Vidya Josephs Blog

NAAC and a forgotten reality..

Posted on: ಜುಲೈ 4, 2009

Mention NAAC and you see long faces and heavy sighs from almost all university and undergraduate teachers. Not many people outside these circles realise the importance or otherwise of this organisation. NAAC, or National Assessment and Accreditation Council is an independent body established by the UGC to assess and accredit institutes of higher learning. Colleges have to go in for NAAC accreditation once every five years and all aspects of teaching, learning, evaluation, infrastructure, support mechanisms – everything in fact, will be assessed and then accredited by NAAC. Institutions are graded as per their achievements and performances in seven criteria laid down by NAAC and getting an A grade by NAAC is considered very very prestigious by institutions.

So where is the catch? One must remember that NAAC s assessment is based on the documentation which is placed before it. Consequently, if an institution claims that it has made strides in new methods of teaching, NAAC will want to check the documents which will prove this claim.  Documentation therefore is the key to get a good NAAC grade. Institutions and teachers strive throughout the five years to build data and many times create data and documents which will impress the NAAC peer team.  Anybody can realise how terrible this can be, especially since many institutions do not mind creating documents that stretch the truth considerably!!!

The reason why I am talking of NAAC today is because the team is all set to visit our college in late August. Amidst the desperate rush to get everything just right for the big event, there are some incidents which simply get forgotten – sometimes deliberately.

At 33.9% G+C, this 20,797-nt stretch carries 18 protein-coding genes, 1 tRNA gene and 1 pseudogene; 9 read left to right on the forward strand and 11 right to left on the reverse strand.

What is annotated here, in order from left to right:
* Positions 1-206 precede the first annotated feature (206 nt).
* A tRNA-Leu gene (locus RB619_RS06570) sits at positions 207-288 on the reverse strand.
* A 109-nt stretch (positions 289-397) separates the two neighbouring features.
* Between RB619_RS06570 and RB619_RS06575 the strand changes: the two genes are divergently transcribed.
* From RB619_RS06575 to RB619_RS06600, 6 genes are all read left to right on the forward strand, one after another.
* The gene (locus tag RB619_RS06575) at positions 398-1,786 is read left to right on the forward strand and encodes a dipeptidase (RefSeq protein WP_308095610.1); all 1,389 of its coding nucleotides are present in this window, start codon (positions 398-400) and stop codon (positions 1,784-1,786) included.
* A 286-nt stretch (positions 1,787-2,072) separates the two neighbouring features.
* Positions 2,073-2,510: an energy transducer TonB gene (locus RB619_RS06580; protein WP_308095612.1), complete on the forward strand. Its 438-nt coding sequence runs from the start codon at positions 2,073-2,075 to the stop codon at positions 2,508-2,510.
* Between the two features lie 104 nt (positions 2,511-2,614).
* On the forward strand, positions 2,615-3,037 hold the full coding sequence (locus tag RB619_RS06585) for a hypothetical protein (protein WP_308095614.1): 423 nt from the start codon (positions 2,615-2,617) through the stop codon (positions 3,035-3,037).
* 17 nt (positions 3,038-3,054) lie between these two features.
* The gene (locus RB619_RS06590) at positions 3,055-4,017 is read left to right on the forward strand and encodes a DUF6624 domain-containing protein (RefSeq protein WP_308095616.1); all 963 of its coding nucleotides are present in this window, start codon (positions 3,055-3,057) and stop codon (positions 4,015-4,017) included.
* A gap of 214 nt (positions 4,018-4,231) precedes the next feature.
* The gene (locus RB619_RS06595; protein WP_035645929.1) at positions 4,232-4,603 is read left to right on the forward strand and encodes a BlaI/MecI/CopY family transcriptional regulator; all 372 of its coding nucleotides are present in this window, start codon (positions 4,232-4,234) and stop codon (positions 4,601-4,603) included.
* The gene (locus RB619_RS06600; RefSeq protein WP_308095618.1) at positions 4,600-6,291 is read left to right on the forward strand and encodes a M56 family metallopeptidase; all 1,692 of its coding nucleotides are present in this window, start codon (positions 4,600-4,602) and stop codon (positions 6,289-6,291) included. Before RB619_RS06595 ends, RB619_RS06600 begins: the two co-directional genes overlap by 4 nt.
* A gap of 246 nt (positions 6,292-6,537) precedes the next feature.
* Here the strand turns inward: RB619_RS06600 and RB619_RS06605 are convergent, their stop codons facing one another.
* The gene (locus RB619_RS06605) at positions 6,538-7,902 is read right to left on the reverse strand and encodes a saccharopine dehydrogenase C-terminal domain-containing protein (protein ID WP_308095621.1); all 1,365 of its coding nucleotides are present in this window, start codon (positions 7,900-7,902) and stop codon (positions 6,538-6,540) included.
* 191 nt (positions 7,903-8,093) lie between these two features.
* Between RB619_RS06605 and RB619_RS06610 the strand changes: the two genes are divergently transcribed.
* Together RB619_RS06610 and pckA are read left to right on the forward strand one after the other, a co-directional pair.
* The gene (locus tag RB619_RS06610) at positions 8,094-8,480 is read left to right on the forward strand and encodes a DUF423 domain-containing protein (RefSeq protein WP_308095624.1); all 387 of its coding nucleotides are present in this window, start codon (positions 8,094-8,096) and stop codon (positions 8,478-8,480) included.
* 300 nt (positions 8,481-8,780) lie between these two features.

All colleges have to have a grievance redressal cell and a student counselling cell to help, counsel and aid students. Last year, when we were readying the NAAC report one of my fifth semester BA student, who was majoring in English consistently absented herself and was not to be found in the campus at all. I had noticed her right in her first semester since she was a bright Muslim girl, full of life and laughter and was very popular with the opposite sex. Like all small town colleges, ours too is a gossipy nosy one and her freedom and friendship with boys did not take long to reach her family. Very soon her mother was a regular visitor to the college. What I remember seeing was a tall, angry middle aged woman standing guard over a petite, stubborn girl. I thought the mother was overdoing it a bit in this age and time. But soon the tale developed a twist. Reshma, that was the girls name, was supposedly married, a mother of a two year old son and was now divorced.

When she came back to the second year and began her third semester, she was a girl who was far mellower and looked much more grown up. I wondered if I was simply seeing her in a different light. She remained responsive and enthusiastic in her classes and I had little to complain. Her marks were good and I kept telling her that if she tried a little hard she really could work towards a university rank.

Then the third and final year  – two final semesters – and Reshma was not to be seen at all. Finally in September, she deigned to come to my class, just a day before the internal assessment tests. I was furious with her and I bluntly told her that she could not walk in and out of my class as if it was a marriage hall. She bowed her head and refused to speak. I asked her to come and meet me later and when she did asked her if this was her idea of a joke.